Inga at the pass, Punta Union [4750 meters (15,583 feet)]
The wind howled, driving the tiny pellets of hail into my face and neck finding any little crevice that wasn’t zipped up or Velcroed closed. My chest tightened and I struggled to breathe but I kept moving ever forward, an inch at a time. Finally, I reached Steve, who gave me a big bear hug. “You made it!” he said. “Let’s take pictures quickly and get out of here. It’s not that nice,” I said. We were in the lee of a big boulder that gave us a small measure of protection from the cold we readied the camera took turns dashing out to stand by the Punta Union sign that read “4750 meters” (15,583 feet) in the swirling snow. That was the highest we’d ever been, topping Mt Whitney by 1078 feet, and I could feel every missing molecule of oxygen. I peered over the edge and saw nothing but a thick mass of white clouds that obscured everything beyond about 20 feet. The views were supposed to be spectacular of the surrounding glaciers but I saw nothing in the distance no matter how hard I strained my eyes. I looked down passed my feet and traced a tortuous path that plunged over the side in a series of steps that had been carved into the rock. The route stretched the definition of tight switchbacks. It looked more like a spiral staircase, sans handrail. Snow was collecting in a slushy layer, especially in the corners as flurries swept through. The curtain lifted for a moment and I could see for 40 feet instead of 20 before it fell again but it was enough time to see that the trail normalized somewhat after a few turns. “Let’s go before this gets worse,” Steve said. I didn’t need any prompting. He led the way and we carefully picked our way down the stone steps avoiding any unnecessary slips. A fall would be quite dangerous here. Our boots got decent traction and there was so much water in the snow that it wasn’t as slippery as I feared. Soon we were past the most dangerous part and I could breathe a little easier as the loops got wider. Suddenly, huge snowflakes began to fall. I held out my hand and caught perfect snowflakes on my gloved hands. We laughed like school children, raising our hands to catch the flakes and turning our faces to the sky. The mini-blizzard evaporated leaving behind a frothy mist like the foam on a latte. We descended quickly, gravity pulling us down. The massive cloud bank began to lift and glorious vistas of indescribably huge ravines, twisting spires poking at the sky and distant hanging valleys took my breath away. It was disorienting to be such a tiny speck, like being inside of a 3-D movie when the film starts spinning round and round faster and faster. It seemed as if I would fall into a bottomless chasm of unworldly beauty. Water dripped down shear black rock and filmy waterfalls shimmered down walls and crevices.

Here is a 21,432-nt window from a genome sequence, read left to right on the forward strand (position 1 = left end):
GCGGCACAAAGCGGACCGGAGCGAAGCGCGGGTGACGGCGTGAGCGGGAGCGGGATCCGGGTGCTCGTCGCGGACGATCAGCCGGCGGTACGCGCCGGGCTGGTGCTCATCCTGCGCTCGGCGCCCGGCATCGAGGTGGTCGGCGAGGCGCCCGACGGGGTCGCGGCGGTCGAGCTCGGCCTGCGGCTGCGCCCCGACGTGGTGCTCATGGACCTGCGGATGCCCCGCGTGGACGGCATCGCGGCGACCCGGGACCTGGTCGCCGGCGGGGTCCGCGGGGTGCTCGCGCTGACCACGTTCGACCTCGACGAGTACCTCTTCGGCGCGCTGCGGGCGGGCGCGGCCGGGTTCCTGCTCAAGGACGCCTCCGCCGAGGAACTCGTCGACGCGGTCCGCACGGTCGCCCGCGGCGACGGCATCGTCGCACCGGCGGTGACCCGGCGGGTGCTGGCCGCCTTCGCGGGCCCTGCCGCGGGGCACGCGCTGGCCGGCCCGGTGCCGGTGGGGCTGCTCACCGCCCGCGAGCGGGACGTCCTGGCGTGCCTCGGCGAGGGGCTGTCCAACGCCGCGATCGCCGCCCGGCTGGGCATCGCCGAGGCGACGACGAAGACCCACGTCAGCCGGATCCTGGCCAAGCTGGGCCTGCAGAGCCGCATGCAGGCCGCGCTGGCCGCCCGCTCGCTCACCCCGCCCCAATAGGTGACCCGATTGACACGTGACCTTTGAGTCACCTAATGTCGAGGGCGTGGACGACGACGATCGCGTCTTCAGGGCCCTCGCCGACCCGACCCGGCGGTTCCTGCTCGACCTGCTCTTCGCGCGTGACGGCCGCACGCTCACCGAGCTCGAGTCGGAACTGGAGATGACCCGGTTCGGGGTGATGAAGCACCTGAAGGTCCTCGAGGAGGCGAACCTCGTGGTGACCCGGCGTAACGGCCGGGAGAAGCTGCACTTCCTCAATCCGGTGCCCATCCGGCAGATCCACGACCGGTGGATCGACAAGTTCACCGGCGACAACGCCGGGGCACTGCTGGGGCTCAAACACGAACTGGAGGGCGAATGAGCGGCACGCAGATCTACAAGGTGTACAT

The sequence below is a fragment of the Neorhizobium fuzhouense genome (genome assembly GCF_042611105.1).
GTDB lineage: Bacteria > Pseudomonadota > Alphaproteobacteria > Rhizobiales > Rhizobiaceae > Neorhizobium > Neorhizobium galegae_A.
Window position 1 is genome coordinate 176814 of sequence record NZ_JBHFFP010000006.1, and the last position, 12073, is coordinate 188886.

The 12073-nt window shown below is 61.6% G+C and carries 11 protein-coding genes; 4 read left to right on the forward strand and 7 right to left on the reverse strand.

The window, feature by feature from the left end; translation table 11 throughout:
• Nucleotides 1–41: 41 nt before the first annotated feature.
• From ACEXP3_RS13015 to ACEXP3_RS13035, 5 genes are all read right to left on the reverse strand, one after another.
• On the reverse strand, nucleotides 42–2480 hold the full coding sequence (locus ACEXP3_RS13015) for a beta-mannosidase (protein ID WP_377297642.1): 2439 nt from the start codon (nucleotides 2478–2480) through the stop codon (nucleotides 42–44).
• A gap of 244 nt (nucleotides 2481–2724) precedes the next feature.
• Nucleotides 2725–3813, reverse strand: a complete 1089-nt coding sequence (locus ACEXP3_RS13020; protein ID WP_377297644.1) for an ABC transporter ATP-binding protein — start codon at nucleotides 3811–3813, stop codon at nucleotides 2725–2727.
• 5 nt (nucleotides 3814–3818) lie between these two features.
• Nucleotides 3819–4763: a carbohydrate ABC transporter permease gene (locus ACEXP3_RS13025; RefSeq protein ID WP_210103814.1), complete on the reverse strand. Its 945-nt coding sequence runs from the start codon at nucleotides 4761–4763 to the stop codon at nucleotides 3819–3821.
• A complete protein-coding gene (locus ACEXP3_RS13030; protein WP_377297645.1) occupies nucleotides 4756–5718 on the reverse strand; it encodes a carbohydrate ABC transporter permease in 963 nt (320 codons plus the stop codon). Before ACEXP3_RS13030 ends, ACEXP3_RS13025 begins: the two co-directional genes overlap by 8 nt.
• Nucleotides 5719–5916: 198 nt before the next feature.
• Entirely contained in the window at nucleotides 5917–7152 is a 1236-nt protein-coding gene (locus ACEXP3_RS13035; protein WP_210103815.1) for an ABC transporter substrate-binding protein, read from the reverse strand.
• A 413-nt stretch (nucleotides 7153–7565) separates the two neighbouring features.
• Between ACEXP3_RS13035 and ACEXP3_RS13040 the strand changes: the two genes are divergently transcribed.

The excitement and anticipation of reaching the summit, the mini-snowstorm and the stunning beauty of the hanging valley we were in kept things interesting but as we moved down the valley reality set in. We were tired, it was raining and we had a long way to go. Heads down, we just focused on making some miles until we could get to a campsite. The hiking was somewhat challenging as much of the path was comprised of rocks interspersed with mud and rivulets of water. If we chose our steps carefully we could hop from rock to rock and keep our boots out of the muck. It wasn’t hard as the rocks were plentiful but it took concentration. The scenery receded as we focused on connecting a very long series of dots to our destination.
The familiar “uniform” of the local mueleteers: sandals, and short pants, no matter what the weather was like.
The familiar round roof of an outhouse came into view after several hours. “That wasn’t so bad.” I said. “Except that can’t be our campsite,” said Steve. “I believe we have much farther to go.“ A little while later we came to a fork in the road. One path led to the campsite but we took the other one. Miles later we came to another outhouse, this one occupied by a group of Spanish-speaking tourists with no packs. I figured we must be close to a town where people could come day hiking. It was pouring so we crowded in with them, smiled and laughed and could find no words to communicate. My Spanish had vanished so we stood around in the mild stench for a minute. Steve said, “I’d like to catch up to the other group and I don’t see their tents. I think we should keep going.” We knew this had to be a campsite or the structure wouldn’t have been there but we needed to make more miles if we were to get out at a reasonable hour the next day.